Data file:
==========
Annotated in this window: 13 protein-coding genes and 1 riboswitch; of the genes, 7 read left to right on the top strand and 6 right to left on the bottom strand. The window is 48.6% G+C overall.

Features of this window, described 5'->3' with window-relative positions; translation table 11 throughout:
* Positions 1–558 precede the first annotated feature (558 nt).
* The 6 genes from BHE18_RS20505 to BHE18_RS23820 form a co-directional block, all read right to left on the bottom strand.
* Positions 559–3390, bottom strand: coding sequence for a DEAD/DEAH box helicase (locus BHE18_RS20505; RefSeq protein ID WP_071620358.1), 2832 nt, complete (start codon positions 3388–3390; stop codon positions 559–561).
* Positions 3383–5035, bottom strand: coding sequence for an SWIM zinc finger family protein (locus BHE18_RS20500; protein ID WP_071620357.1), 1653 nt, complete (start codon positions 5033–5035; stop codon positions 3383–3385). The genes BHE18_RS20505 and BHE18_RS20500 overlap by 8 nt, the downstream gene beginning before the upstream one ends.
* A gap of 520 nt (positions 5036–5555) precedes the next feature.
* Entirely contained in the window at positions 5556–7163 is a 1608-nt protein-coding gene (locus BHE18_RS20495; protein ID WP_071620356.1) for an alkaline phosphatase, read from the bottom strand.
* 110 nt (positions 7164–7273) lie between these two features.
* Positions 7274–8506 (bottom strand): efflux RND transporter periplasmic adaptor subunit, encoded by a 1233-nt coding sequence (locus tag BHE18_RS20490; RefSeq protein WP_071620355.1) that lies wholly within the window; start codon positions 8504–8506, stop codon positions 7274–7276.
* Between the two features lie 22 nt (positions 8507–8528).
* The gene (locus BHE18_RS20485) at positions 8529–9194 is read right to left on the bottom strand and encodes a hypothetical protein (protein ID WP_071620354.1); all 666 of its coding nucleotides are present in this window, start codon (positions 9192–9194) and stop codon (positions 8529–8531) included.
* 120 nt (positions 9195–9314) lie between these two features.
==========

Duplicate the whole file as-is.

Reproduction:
Annotated in this window: 13 protein-coding genes and 1 riboswitch; of the genes, 7 read left to right on the top strand and 6 right to left on the bottom strand. The window is 48.6% G+C overall.

Features of this window, described 5'->3' with window-relative positions; translation table 11 throughout:
* Positions 1–558 precede the first annotated feature (558 nt).
* The 6 genes from BHE18_RS20505 to BHE18_RS23820 form a co-directional block, all read right to left on the bottom strand.
* Positions 559–3390, bottom strand: coding sequence for a DEAD/DEAH box helicase (locus BHE18_RS20505; RefSeq protein ID WP_071620358.1), 2832 nt, complete (start codon positions 3388–3390; stop codon positions 559–561).
* Positions 3383–5035, bottom strand: coding sequence for an SWIM zinc finger family protein (locus BHE18_RS20500; protein ID WP_071620357.1), 1653 nt, complete (start codon positions 5033–5035; stop codon positions 3383–3385). The genes BHE18_RS20505 and BHE18_RS20500 overlap by 8 nt, the downstream gene beginning before the upstream one ends.
* A gap of 520 nt (positions 5036–5555) precedes the next feature.
* Entirely contained in the window at positions 5556–7163 is a 1608-nt protein-coding gene (locus BHE18_RS20495; protein ID WP_071620356.1) for an alkaline phosphatase, read from the bottom strand.
* 110 nt (positions 7164–7273) lie between these two features.
* Positions 7274–8506 (bottom strand): efflux RND transporter periplasmic adaptor subunit, encoded by a 1233-nt coding sequence (locus tag BHE18_RS20490; RefSeq protein WP_071620355.1) that lies wholly within the window; start codon positions 8504–8506, stop codon positions 7274–7276.
* Between the two features lie 22 nt (positions 8507–8528).
* The gene (locus BHE18_RS20485) at positions 8529–9194 is read right to left on the bottom strand and encodes a hypothetical protein (protein ID WP_071620354.1); all 666 of its coding nucleotides are present in this window, start codon (positions 9192–9194) and stop codon (positions 8529–8531) included.
* 120 nt (positions 9195–9314) lie between these two features.